The European Bioeconomy Congress Lodz 2018 will be held on September 24th, 2018, in Lodz, Poland to support the development of a bioeconomy in the Central and Eastern European Bioregions.
Metsä Group built the first next-generation bioproduct mill in Äänekoski, Finland – the largest investment of the European forest industry with the value of EUR 1.2 billion. The new mill, which began operations in the third quarter of 2017, leads the industry to a new era of resource efficiency through operating completely with no fossil fuels or fossil CO2 emissions. This makes it the most energy-efficient pulp mill in the world, utilising 100% of the production side streams for materials or renewable energy in industrial ecosystem built with partners.
The German Sustainable Building Council (DGNB) is the German and international knowledge platform for sustainable building, counting more than 1,200 members.
From waste to resource productivity: evidence and case studies
All societies produce waste, though its characteristics and what happens to it depend on cultural, economic and political factors at local, national and global scales. New business models, technological innovations and social enterprise have the potential to reduce waste. Policymakers have a key role to play in supporting these efforts by fostering better communication between stakeholders; through regulation that prioritises reuse and quality recycling; and by encouraging resource efficiency through education, research and manufacturing initiatives.
From waste to resource productivity: main report
Waste nationally and globally is increasingly problematic and challenging to policymakers. It is a problem that is increasing in scale and scope. It matters to all of us for a series of reasons:
- There is simply so much waste. In a country with a small land area and a large population, the sheer bulk of waste is in and of itself a problem;
- As humans congregate in cities around the world, the production of waste has become highly concentrated and that creates particular challenges for its collection and disposal:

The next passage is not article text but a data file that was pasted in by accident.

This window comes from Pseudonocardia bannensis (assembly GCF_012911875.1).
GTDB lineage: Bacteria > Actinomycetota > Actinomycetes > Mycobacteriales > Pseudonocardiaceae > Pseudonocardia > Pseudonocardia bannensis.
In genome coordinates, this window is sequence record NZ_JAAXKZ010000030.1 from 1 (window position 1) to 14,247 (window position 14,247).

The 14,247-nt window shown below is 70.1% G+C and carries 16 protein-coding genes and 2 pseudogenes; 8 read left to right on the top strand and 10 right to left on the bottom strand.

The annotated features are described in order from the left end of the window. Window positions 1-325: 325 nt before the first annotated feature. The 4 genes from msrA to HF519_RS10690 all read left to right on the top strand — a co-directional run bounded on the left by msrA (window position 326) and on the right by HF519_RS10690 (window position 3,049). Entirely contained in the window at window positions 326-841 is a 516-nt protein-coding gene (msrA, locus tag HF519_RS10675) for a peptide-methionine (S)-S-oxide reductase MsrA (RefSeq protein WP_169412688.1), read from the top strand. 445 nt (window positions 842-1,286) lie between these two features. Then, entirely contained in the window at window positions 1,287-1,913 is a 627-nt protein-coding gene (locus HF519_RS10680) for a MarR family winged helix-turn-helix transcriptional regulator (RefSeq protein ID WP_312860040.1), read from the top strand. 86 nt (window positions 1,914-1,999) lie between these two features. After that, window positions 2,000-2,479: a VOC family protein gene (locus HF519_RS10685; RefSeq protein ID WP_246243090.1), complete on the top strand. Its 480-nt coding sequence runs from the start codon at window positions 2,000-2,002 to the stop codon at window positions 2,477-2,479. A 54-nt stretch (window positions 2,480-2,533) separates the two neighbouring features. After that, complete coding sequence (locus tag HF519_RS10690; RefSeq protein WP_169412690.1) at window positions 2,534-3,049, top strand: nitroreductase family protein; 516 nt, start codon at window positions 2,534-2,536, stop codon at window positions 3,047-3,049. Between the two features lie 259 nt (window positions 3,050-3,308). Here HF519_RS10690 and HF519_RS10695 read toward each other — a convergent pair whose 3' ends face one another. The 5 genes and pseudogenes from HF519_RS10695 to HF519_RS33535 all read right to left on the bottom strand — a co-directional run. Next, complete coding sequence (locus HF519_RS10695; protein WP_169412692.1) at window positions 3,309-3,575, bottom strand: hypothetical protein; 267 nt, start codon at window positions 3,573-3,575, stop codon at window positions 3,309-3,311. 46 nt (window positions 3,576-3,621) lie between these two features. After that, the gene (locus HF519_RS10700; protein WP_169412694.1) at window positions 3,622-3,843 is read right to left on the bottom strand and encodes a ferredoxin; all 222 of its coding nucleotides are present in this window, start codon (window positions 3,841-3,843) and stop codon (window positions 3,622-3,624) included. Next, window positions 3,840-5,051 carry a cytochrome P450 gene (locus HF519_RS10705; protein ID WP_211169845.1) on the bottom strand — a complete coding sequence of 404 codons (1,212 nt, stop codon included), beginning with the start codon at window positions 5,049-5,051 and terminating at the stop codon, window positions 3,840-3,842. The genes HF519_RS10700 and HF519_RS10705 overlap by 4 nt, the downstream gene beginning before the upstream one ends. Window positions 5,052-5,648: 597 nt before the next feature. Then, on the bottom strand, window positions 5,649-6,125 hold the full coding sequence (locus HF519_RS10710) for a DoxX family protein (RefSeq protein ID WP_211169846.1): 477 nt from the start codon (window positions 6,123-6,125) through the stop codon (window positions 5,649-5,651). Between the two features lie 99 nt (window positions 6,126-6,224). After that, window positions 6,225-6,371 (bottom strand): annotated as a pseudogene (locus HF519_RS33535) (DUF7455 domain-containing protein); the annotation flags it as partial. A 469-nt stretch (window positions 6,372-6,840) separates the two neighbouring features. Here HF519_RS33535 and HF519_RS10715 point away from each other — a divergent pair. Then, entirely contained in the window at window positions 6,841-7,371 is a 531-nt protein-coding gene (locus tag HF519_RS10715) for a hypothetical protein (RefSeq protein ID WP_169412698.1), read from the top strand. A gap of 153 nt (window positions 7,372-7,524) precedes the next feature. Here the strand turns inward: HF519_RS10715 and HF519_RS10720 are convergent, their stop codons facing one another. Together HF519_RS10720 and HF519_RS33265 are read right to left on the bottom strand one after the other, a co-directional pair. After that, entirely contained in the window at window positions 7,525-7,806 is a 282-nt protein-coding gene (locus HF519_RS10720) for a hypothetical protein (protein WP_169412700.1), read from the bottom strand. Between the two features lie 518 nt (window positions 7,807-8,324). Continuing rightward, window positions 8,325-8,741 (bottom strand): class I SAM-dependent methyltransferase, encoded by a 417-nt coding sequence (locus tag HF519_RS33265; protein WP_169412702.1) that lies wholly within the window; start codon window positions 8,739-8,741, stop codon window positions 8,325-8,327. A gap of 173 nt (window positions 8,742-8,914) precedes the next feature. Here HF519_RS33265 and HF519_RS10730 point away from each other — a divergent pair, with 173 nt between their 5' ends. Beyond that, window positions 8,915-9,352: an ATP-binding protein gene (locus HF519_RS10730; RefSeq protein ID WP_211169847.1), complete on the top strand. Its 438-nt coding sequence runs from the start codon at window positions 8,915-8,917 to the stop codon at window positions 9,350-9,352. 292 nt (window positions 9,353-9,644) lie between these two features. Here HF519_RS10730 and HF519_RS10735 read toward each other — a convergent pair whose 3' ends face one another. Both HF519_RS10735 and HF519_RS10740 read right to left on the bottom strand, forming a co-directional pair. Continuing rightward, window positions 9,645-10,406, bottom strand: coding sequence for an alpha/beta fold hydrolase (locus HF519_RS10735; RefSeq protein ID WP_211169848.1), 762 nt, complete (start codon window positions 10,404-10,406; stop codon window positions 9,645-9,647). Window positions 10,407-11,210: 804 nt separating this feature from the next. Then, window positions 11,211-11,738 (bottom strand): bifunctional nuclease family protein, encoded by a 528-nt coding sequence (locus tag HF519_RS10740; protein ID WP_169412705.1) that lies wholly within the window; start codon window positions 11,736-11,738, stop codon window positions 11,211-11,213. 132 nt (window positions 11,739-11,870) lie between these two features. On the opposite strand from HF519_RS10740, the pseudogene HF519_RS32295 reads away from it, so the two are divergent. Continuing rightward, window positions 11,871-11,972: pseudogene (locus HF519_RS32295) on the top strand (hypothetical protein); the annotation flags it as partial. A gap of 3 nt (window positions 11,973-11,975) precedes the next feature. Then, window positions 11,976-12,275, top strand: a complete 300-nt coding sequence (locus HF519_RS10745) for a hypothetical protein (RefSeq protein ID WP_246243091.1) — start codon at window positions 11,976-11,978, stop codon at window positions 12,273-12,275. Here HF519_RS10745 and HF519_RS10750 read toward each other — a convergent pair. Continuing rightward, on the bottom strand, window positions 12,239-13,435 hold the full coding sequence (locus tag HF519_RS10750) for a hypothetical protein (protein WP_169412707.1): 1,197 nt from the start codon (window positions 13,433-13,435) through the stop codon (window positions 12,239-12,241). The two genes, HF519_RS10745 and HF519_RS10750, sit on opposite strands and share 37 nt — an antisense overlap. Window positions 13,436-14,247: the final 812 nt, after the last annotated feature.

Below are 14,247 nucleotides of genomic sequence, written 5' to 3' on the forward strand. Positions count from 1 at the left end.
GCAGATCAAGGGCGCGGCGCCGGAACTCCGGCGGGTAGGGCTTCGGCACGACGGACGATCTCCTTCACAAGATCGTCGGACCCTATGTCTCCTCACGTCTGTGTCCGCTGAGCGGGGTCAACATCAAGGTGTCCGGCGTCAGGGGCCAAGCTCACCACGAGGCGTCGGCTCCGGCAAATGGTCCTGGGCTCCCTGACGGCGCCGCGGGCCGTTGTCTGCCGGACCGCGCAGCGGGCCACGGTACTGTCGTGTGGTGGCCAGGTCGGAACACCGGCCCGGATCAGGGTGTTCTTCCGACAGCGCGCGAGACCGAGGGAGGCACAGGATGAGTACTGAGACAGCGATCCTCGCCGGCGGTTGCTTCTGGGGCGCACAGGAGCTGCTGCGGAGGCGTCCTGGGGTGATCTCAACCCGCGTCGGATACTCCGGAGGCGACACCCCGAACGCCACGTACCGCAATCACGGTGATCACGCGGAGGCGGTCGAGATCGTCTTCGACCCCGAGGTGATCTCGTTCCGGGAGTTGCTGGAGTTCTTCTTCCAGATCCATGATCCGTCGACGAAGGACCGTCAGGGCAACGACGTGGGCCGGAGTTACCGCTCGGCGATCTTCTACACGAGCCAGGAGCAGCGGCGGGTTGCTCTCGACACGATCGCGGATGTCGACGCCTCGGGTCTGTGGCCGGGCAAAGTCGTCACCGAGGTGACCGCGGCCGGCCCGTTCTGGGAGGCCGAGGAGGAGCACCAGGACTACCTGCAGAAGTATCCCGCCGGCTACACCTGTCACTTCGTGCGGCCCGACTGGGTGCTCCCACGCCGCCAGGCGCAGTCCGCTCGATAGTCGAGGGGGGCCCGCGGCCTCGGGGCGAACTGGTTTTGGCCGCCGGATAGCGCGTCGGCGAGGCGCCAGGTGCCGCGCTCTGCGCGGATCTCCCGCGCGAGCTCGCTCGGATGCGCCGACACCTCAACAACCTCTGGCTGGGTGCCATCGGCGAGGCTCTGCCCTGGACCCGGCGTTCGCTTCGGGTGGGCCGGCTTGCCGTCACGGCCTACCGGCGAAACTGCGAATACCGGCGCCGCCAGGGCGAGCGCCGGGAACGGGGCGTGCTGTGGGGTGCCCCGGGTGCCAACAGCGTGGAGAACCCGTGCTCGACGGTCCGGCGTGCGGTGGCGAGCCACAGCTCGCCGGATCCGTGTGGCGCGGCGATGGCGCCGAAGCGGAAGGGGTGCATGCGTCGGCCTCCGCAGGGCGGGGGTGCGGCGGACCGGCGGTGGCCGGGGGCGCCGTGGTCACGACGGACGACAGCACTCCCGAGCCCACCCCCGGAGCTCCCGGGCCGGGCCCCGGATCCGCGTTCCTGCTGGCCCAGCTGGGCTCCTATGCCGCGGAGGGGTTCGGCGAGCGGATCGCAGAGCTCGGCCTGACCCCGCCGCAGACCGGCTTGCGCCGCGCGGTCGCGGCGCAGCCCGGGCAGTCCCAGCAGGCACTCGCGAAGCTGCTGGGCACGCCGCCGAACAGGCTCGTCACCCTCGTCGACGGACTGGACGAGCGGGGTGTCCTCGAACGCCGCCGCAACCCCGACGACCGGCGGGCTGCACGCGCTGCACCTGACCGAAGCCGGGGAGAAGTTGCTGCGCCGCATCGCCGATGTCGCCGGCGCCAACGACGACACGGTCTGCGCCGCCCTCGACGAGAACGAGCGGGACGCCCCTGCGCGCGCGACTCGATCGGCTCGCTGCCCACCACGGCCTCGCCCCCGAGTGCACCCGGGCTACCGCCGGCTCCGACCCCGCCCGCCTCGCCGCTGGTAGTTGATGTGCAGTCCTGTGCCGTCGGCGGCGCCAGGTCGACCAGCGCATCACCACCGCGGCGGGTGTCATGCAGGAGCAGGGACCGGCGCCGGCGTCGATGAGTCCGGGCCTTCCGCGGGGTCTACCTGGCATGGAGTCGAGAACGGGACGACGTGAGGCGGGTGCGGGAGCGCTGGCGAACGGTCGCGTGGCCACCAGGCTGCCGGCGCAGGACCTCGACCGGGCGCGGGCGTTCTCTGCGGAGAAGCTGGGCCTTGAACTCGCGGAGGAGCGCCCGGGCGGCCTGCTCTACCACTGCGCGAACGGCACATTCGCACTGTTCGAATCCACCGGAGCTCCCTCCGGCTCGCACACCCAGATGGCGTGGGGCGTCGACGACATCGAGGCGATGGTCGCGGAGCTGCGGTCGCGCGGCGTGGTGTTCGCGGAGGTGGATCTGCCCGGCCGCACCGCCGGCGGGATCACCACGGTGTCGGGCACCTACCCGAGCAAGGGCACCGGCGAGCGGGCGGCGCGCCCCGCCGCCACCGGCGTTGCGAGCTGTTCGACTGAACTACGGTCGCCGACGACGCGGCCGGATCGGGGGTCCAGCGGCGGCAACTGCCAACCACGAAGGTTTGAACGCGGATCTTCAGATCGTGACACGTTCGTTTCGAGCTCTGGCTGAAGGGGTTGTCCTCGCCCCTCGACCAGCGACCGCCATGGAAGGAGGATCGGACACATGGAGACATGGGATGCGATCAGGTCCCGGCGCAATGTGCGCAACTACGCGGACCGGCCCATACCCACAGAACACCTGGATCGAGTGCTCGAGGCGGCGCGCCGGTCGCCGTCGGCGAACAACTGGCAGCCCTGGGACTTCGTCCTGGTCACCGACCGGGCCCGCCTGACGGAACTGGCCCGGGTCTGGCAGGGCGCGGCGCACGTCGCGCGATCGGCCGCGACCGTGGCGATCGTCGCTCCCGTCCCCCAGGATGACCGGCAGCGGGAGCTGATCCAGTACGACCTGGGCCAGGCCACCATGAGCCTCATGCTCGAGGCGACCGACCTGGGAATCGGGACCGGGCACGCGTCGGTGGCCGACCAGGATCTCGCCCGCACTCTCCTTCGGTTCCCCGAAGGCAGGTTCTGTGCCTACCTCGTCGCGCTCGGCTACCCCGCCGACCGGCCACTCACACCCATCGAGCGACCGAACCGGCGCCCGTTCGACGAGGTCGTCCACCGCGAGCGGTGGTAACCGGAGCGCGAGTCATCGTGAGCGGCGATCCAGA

- Much waste is harmful. The scale of that harm has become global. It harms both humans and the other species with which we share the planet. That harm comes in many forms.
Tthis event will discuss the key barriers to the market transformation and the policy mix needed to remove these barriers and accelerate a large scale adoption of circular economy business models, technologies and practices.
The role of business in the circular economy: Markets, processes and enabling policies
The circular economy is attracting significant interest worldwide, as evidenced by the numerous government strategies, business commitments and partnerships devoted to its development. At the EU level, the Action Plan for the Circular Economy and several other policy documents have demonstrated a strong commitment to move towards a low-carbon and circular economy. While the calls for a new economic model grow louder, it is clear that the transformation of markets and industries on a large scale will not be an easy achievement. It will require well-designed and ambitious policies to foster the transition as well as new business models. Against this background, CEPS brought together executives from major multinational companies as well as representatives of business associations, non-governmental organisations and research institutes to form a Task Force charged with tackling the immense challenges associated with the circular economy. This report is the outcome of their deliberations. It analyses the key obstacles that need to be addressed, explores numerous policy areas at the EU and national level where support can act as a catalyst for market transformation, and puts forward actionable policy recommendations.
The first Slovenian Circular Economy Roadmap will pave the way towards a circular economy.
Alexandre Affre is Director for the Industrial Affairs department at BusinessEurope, the leading advocate for growth and competitiveness at European level. In this role since 2013, Alexandre is responsible for developing and communicating the organization’s positions on energy, climate and environmental policy as well as industrial policy and research & innovation. Prior to that, he worked at the wildlife trade monitoring network of WWF and IUCN. Alexandre is a trained scientist and holds a Master in Ecology from the Université Pierre et Marie Curie.
New, innovative bioenergy products from paper and pulp mills’ sidestreams utilizing novel biogas technology
EcoEnergySF Oy has a biogas plant in the area of Metsä Fibre Bioproduct Mill in Äänekoski, Finland. The biogas plant processes the wastewater slurries of the BioproductMill, and turn those into biogas for transportation, carbon dioxide for pulping process as well as fertilizers and solid biofuel for boiler plants.
Lignofuels 2018 conference
Circular Glasgow, hosted by Glasgow Chamber of Commerce, will connect with companies across the city helping them to open up new revenue streams, increase competitive advantage and realise financial savings using a range of practical tools.
Secondary raw materials have a place of their own in the economy, but sourcing them or selling them can prove difficult in the absence of a structured market. MarketPlaceHub offers great visibility and search options for those economic operators needing easier market identification.